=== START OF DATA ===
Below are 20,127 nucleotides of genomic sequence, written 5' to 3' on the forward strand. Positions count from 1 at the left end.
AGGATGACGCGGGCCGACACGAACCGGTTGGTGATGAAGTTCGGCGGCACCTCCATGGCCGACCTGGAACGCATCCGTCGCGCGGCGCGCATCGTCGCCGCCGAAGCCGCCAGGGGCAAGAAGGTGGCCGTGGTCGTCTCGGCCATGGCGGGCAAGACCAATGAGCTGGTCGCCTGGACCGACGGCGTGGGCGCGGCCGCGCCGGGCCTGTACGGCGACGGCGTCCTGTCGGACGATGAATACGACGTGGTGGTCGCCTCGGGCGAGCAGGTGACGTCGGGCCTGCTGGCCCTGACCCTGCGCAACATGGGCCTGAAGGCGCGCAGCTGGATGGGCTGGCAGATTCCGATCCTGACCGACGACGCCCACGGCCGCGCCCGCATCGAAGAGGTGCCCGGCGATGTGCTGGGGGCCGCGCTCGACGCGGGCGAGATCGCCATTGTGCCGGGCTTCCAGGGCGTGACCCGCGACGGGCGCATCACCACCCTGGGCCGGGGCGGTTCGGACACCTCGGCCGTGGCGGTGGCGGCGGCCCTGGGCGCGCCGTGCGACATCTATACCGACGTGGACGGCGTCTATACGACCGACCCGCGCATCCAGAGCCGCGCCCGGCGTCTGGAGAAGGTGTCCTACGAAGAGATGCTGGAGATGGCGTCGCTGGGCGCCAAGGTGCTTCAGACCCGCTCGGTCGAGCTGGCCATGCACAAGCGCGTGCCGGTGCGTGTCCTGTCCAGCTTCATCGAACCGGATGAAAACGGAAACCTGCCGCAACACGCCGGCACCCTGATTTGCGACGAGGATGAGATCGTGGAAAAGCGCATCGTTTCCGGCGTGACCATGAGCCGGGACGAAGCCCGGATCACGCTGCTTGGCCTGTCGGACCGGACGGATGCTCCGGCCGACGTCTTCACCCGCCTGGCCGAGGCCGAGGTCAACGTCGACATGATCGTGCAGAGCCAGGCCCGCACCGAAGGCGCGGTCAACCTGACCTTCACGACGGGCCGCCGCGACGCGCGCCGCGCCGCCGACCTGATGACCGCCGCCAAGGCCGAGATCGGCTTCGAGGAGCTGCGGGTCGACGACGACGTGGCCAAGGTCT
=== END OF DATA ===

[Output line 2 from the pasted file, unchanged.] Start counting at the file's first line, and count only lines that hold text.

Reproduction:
AGGATGACGCGGGCCGACACGAACCGGTTGGTGATGAAGTTCGGCGGCACCTCCATGGCCGACCTGGAACGCATCCGTCGCGCGGCGCGCATCGTCGCCGCCGAAGCCGCCAGGGGCAAGAAGGTGGCCGTGGTCGTCTCGGCCATGGCGGGCAAGACCAATGAGCTGGTCGCCTGGACCGACGGCGTGGGCGCGGCCGCGCCGGGCCTGTACGGCGACGGCGTCCTGTCGGACGATGAATACGACGTGGTGGTCGCCTCGGGCGAGCAGGTGACGTCGGGCCTGCTGGCCCTGACCCTGCGCAACATGGGCCTGAAGGCGCGCAGCTGGATGGGCTGGCAGATTCCGATCCTGACCGACGACGCCCACGGCCGCGCCCGCATCGAAGAGGTGCCCGGCGATGTGCTGGGGGCCGCGCTCGACGCGGGCGAGATCGCCATTGTGCCGGGCTTCCAGGGCGTGACCCGCGACGGGCGCATCACCACCCTGGGCCGGGGCGGTTCGGACACCTCGGCCGTGGCGGTGGCGGCGGCCCTGGGCGCGCCGTGCGACATCTATACCGACGTGGACGGCGTCTATACGACCGACCCGCGCATCCAGAGCCGCGCCCGGCGTCTGGAGAAGGTGTCCTACGAAGAGATGCTGGAGATGGCGTCGCTGGGCGCCAAGGTGCTTCAGACCCGCTCGGTCGAGCTGGCCATGCACAAGCGCGTGCCGGTGCGTGTCCTGTCCAGCTTCATCGAACCGGATGAAAACGGAAACCTGCCGCAACACGCCGGCACCCTGATTTGCGACGAGGATGAGATCGTGGAAAAGCGCATCGTTTCCGGCGTGACCATGAGCCGGGACGAAGCCCGGATCACGCTGCTTGGCCTGTCGGACCGGACGGATGCTCCGGCCGACGTCTTCACCCGCCTGGCCGAGGCCGAGGTCAACGTCGACATGATCGTGCAGAGCCAGGCCCGCACCGAAGGCGCGGTCAACCTGACCTTCACGACGGGCCGCCGCGACGCGCGCCGCGCCGCCGACCTGATGACCGCCGCCAAGGCCGAGATCGGCTTCGAGGAGCTGCGGGTCGACGACGACGTGGCCAAGGTCT